Co-op is a commercial business and our profits go back into our communities. Our mission is ‘Stronger Co-op, stronger communities’. Earlier this year we wrote a post introducing Co-operate, an online platform aimed at bringing communities closer together. Co-operate will host a ‘suite’ of connected products that make it easier for organisers and volunteers to make things happen in their local community.
‘What’s happening‘ – a product that lists events and activities that benefit Stretford – is the first product in the suite that we’ve built. This post is about how and why we prioritised this one.
Understanding the problems
It was clear that if someone wants to make something happen in their community, they need to overcome at least one – often many – of these problems:
- Fund raising.
- Recruiting volunteers.
- Promotion and raising awareness.
- Finding a location or venue.
- Finding, getting or buying equipment.
- Communicating with and co-ordinating volunteers or attendees.
Usually, a digital delivery team would look at all of these problems and use prioritisation techniques to figure out where they could deliver the most value, most easily, before working their way down a list of stories.
But we didn’t.
We know there are good digital and non-digital services that adequately solve some of these problems. For example, organisers use Facebook and physical message boards to promote events, and they communicate with their volunteers through Whatsapp groups. But those services aren’t connected, which means users are having to navigate multiple services to make their community event happen.
We knew that if we only tackled one of those problems, our product wouldn’t offer communities anything they couldn’t get from better established ones – we’d actually become part of the problem.
Our over-arching hypothesis
We formed an over-arching hypothesis that has helped frame our strategy for the first 12 to 18 months:
A variety of unconnected digital tools and services aimed at helping people make things happen in their local communities already exist. We believe that offering a range of connected products will make it easier for people to organise and participate in things that benefit their community. We’ll know this is true if people use 2 or more Co-operate products.
Why an events listing is our first Co-operate product
Despite the fact that another place to list events didn’t address the most urgent user need, we prioritised work on Co-operate’s events listing product What’s happening for several reasons:
1.Broad appeal means more value added
What’s happening brings a range of events and activities into one place and we knew that most members of the community would find something of interest to them – it could be a book club or health walk, a martial arts class or knitting group. Starting with What’s happening felt sensible – we knew it would create a buzz because it’s useful to so many organisers and potential attendees.
2.Good for galvanising a new team (and for satisfying stakeholders)
There had been 18 months of stop/start research into communities and deliberation about whether to continue before our current team became involved with the project. Because the Co-op is synonymous with communities, our stakeholders were investing a lot of trust in us to deliver.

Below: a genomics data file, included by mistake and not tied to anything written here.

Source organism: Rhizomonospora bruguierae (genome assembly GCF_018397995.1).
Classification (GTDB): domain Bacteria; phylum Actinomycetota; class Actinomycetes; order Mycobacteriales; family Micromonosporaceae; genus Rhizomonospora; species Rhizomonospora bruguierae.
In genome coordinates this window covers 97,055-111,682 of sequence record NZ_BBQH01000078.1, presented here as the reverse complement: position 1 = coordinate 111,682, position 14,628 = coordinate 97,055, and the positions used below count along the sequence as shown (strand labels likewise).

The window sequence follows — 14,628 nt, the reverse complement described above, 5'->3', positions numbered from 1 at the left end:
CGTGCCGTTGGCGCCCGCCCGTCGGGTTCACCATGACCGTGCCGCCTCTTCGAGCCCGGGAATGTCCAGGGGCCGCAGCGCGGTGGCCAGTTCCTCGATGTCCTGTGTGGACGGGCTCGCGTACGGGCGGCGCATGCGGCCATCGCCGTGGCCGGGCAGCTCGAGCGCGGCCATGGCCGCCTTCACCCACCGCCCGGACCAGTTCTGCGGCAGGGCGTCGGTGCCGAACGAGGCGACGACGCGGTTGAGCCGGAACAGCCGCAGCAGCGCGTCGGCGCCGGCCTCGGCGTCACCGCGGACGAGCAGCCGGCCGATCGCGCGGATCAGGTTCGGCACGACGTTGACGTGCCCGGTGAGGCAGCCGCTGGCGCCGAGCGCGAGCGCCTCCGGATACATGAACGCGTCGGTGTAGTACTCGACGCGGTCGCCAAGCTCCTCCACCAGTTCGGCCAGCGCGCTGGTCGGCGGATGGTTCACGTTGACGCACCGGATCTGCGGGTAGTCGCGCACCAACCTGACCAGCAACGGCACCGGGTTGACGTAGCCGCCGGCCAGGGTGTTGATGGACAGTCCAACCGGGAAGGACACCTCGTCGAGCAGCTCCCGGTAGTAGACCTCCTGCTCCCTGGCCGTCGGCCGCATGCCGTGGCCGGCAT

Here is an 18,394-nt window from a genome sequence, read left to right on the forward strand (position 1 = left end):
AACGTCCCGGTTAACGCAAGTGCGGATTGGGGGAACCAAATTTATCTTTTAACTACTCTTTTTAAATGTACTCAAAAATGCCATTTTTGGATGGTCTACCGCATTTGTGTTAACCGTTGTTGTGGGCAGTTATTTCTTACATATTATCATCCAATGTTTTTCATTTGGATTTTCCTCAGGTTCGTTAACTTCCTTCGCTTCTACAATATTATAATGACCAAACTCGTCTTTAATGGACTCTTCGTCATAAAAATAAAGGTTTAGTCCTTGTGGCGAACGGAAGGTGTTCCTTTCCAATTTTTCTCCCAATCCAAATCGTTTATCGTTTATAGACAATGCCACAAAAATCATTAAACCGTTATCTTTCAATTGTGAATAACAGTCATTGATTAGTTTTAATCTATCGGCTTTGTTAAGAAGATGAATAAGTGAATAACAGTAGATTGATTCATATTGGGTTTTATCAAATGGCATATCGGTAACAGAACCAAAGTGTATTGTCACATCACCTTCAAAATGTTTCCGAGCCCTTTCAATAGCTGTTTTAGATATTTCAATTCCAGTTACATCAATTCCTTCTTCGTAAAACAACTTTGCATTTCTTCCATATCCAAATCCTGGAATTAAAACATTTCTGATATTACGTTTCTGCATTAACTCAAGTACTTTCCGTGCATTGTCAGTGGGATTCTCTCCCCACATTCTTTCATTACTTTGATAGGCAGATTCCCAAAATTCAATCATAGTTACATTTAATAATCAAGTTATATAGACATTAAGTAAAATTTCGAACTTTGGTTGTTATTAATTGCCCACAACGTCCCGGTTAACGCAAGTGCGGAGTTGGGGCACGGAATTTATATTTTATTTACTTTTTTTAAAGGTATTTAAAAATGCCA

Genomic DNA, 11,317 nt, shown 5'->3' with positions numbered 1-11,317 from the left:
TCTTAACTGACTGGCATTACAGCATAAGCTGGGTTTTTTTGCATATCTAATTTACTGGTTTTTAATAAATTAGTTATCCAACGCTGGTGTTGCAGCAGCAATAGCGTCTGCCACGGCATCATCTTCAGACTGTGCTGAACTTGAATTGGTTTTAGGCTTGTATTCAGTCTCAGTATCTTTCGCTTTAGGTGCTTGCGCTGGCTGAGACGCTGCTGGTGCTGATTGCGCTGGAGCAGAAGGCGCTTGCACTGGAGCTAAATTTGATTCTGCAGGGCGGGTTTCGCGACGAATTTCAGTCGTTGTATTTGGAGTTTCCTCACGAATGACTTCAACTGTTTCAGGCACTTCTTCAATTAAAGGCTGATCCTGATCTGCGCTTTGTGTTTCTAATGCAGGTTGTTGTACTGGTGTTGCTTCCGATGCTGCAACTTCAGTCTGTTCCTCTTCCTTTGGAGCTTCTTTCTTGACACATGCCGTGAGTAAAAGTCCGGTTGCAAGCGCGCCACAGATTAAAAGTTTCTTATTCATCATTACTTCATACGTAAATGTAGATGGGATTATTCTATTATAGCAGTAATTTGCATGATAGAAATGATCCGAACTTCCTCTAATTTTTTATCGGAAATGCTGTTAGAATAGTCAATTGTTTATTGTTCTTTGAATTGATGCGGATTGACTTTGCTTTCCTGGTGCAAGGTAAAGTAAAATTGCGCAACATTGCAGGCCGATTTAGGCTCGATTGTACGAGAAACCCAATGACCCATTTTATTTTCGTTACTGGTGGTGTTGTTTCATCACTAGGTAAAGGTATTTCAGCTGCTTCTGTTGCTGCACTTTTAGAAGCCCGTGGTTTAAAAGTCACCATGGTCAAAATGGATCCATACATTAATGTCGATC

Whilst our natural instinct as a product team is to see user problems for ourselves, it felt wasteful to start again and leap back into another discovery. In the weeks it would have taken for us to complete another discovery, we pulled together as a team and designed prototypes based on what we’d picked up from the research done before. The fact we hadn’t been involved in the initial research perhaps helped us move more quickly because we were less precious about it – we were just desperate to get something into users’ hands and see where we could add value.
It worked out well for us because we learnt a lot, quickly; the users in Stretford, and the stakeholders.
3.Technically, it’s relatively simple
From an engineering point of view, this isn’t a challenging product which meant we could design and build something rapidly, get it into people’s hands in Stretford, listen, observe and make improvements frequently and quickly.
4.Build it once, reuse it loads
What’s happening is essentially a searchable, filterable list – a format that we think could ease some of the other problems we’ve seen too. For example, the build could help make it easier to find community spaces in your area; equipment you can borrow; community groups to join or volunteering opportunities. Building this now means it’s likely to speed up other products we build because we’ll reuse and repurpose it and hook in different content.
Thinking ahead and prioritising accordingly
Balancing and satisfying user needs and commercial needs is our top priority in Co-op Digital. But in Co-operate’s case, it was more efficient for us to lay some groundwork first. Choosing to focus on What’s happening as the first product meant we could move quickly and boost team and stakeholder morale, and thinking ahead about what would be sensible and beneficial to us in the future influenced what we built first. Every project is different and has a different backstory, but these were the right product decisions for this product.
What’s happening with What’s happening
At the moment What’s happening covers 4 communities (Bollington, Sale, Urmston and Stretford) but we’ll soon cover the whole of Trafford. We’re experimenting with ways to measure its impact – for example, is there an increase in participant numbers at the events we feature? This is the common challenge of tracking people as they move from the digital to the physical world. But we like a challenge.
We’re continuously iterating the product in response to user feedback. If you have some for us, use the ‘share your feedback’ link at the bottom of each community page in What’s happening.